LONDON singer and guitarist Michael Kiwanuka’s show was a magnificent triumph for a charming, proper soul man, retro yet modern, his songs feeling like they have been here forever, or at least since the days of Otis Redding, Marvin Gaye and Gil Scott-Heron, with his African roots coming through too.

Songs often were presented in extended versions, hence only 13 in two sublime hours, but this showed off the musicianship to the max, and from Falling to Black Man In A White World, Home Again to Love & Hate, Kiwanuka was a rising talent supreme.

York Press:

David Ford

Informal gigs of the year: David Ford, Selby Town Hall, September 16; John Bramwell, Pocklington Arts Centre, November 11.

THE ever restless Eastbourne singer-songwriter David Ford keeps on reinventing his stage show, for his and our exhilaration, and this time he went electric and loud with his guitar. Not quite a Bob Dylan "Judas" revolution, but a handful walked out after two numbers, more after two more. Job done!

Having bade farewell to I Am Kloot, Manchester's greatest under-rated songwriter opened his solo tour in Pock, sure of his new songs' potency, less sure of which guitar to play when, who would be joining him on stage for each song, and on what he could rest a leg in the absence of a beer crate. A squashed paper bin was the only foot he put wrong in a gloriously ramshackle show.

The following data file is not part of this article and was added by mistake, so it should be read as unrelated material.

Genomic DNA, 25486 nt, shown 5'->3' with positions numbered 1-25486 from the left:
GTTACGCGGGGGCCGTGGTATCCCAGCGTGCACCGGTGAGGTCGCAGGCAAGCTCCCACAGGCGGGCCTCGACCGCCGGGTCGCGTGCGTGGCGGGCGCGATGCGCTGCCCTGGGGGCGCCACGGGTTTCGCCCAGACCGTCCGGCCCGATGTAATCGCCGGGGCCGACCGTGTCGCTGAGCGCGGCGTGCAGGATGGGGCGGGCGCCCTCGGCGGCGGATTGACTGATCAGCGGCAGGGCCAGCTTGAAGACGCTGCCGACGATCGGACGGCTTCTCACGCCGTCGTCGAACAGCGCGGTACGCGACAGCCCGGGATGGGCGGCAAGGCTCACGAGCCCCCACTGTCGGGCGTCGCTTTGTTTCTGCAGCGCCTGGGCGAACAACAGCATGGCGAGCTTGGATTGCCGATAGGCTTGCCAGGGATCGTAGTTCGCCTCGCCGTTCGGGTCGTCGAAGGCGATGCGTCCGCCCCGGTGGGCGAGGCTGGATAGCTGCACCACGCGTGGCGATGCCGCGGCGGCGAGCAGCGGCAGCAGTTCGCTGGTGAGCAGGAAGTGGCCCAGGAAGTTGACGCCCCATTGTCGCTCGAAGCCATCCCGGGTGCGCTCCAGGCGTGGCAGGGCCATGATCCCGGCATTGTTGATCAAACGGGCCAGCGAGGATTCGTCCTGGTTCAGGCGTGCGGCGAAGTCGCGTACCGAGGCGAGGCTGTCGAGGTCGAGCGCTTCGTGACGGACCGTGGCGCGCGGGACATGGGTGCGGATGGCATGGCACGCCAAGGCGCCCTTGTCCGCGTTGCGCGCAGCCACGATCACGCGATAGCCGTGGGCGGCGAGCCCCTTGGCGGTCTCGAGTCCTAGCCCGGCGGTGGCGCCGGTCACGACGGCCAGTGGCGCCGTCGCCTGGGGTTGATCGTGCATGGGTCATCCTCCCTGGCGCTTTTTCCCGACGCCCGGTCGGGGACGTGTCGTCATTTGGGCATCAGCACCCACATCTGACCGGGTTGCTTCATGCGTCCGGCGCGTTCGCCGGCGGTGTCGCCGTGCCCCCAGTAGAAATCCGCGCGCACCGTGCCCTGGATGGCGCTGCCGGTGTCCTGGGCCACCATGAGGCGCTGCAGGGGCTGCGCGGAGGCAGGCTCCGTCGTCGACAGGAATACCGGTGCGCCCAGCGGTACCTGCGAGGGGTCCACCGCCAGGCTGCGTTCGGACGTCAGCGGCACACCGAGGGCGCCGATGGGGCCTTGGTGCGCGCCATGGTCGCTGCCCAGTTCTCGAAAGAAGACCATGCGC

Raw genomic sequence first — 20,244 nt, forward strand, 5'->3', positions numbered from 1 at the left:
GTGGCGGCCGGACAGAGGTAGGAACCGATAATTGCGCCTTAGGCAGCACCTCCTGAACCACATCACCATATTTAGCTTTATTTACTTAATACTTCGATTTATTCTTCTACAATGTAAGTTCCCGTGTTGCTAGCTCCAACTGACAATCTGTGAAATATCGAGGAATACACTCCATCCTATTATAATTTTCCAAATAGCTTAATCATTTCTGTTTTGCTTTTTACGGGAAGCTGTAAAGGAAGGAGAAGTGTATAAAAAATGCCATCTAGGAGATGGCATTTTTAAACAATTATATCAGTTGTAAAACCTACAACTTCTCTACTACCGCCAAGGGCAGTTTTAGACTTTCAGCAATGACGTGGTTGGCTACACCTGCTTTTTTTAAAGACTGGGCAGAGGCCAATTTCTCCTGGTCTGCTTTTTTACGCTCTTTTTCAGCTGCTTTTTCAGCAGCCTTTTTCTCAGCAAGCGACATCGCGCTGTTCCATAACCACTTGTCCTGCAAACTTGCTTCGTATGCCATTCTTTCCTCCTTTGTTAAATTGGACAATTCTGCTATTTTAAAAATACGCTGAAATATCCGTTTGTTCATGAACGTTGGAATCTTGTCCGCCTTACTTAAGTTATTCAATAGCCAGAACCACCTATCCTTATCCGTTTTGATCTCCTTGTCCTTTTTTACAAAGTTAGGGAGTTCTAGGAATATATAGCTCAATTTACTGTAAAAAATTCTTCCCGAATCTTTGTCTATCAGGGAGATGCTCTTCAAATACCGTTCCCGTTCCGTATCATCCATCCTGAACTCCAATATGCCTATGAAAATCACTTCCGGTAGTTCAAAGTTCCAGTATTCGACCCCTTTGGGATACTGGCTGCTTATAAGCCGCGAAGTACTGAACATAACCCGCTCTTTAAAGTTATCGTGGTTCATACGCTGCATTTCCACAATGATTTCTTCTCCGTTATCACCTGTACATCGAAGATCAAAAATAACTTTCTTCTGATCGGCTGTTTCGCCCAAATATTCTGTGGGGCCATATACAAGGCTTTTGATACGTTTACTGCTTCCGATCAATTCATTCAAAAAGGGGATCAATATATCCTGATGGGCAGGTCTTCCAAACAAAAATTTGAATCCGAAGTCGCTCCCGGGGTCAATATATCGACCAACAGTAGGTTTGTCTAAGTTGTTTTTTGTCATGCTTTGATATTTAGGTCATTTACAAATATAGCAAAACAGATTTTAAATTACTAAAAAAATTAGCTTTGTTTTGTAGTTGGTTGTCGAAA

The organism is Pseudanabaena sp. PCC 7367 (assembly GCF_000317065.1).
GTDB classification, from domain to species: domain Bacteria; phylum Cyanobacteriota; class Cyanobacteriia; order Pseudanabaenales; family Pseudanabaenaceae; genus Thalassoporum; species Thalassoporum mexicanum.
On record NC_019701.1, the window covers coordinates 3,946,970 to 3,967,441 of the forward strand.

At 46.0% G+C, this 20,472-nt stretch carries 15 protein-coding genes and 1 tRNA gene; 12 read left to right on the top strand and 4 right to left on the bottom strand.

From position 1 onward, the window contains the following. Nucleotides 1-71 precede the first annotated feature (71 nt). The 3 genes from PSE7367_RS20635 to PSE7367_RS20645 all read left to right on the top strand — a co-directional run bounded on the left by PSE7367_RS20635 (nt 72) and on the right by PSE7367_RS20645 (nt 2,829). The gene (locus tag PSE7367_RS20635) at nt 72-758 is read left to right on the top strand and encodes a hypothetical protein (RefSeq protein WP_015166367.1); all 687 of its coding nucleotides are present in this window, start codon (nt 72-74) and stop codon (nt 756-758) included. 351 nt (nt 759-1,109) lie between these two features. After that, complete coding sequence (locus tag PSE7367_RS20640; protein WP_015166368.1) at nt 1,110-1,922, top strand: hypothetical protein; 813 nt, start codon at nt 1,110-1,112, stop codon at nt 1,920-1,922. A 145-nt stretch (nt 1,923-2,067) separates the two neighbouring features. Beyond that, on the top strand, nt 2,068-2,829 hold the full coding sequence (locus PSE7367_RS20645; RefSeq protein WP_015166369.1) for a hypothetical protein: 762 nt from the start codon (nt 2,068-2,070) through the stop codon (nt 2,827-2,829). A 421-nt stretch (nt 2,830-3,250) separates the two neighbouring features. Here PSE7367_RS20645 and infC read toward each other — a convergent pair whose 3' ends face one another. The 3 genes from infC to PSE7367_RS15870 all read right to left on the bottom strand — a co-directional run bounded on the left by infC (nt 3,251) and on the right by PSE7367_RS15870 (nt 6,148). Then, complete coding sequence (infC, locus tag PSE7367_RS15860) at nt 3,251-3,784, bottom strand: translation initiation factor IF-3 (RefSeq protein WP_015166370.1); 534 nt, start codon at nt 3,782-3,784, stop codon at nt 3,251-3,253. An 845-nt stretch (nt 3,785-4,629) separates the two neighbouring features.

York Press:

Shed Seven

Music comeback of the year: Shed Seven

RICK Witter had often talked of York's most successful band making another album, but only once the re-formed five-piece had enough material fit for purpose. In 2017, they went for gold anew with ace producer Youth on their side. The Sheds made Instant Pleasures out of sight in Spain and after 16 long years since 2001's Truth Be Told, they enjoyed instant dividends with cracking singles Room In My House and It's Not Easy; equally cracking reviews; appearances on Chris Evans's breakfast show on BBC Radio 2 and Sky Sports' Soccer AM, and their biggest ever Shedcember tour. Coming next: their biggest ever show at Castlefield Bowl, Manchester on June 29.